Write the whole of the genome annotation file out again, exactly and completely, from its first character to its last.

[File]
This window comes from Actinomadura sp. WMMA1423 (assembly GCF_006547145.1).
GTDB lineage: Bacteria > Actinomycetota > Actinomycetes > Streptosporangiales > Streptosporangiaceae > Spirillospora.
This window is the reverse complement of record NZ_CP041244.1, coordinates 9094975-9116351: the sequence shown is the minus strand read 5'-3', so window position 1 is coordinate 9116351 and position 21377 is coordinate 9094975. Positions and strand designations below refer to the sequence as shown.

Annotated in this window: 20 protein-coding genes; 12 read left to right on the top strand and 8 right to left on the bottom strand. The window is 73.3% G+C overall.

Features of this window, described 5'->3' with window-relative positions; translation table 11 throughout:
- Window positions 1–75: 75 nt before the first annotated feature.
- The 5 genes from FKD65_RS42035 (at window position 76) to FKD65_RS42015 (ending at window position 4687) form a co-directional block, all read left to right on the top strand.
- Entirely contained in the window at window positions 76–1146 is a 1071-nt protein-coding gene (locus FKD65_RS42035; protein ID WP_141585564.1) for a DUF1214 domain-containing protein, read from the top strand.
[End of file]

This window comes from Actinomadura sp. WMMA1423 (assembly GCF_006547145.1).
GTDB lineage: Bacteria > Actinomycetota > Actinomycetes > Streptosporangiales > Streptosporangiaceae > Spirillospora.
This window is the reverse complement of record NZ_CP041244.1, coordinates 9094975-9116351: the sequence shown is the minus strand read 5'-3', so window position 1 is coordinate 9116351 and position 21377 is coordinate 9094975. Positions and strand designations below refer to the sequence as shown.

Annotated in this window: 20 protein-coding genes; 12 read left to right on the top strand and 8 right to left on the bottom strand. The window is 73.3% G+C overall.

Features of this window, described 5'->3' with window-relative positions; translation table 11 throughout:
- Window positions 1–75: 75 nt before the first annotated feature.
- The 5 genes from FKD65_RS42035 (at window position 76) to FKD65_RS42015 (ending at window position 4687) form a co-directional block, all read left to right on the top strand.
- Entirely contained in the window at window positions 76–1146 is a 1071-nt protein-coding gene (locus FKD65_RS42035; protein ID WP_141585564.1) for a DUF1214 domain-containing protein, read from the top strand.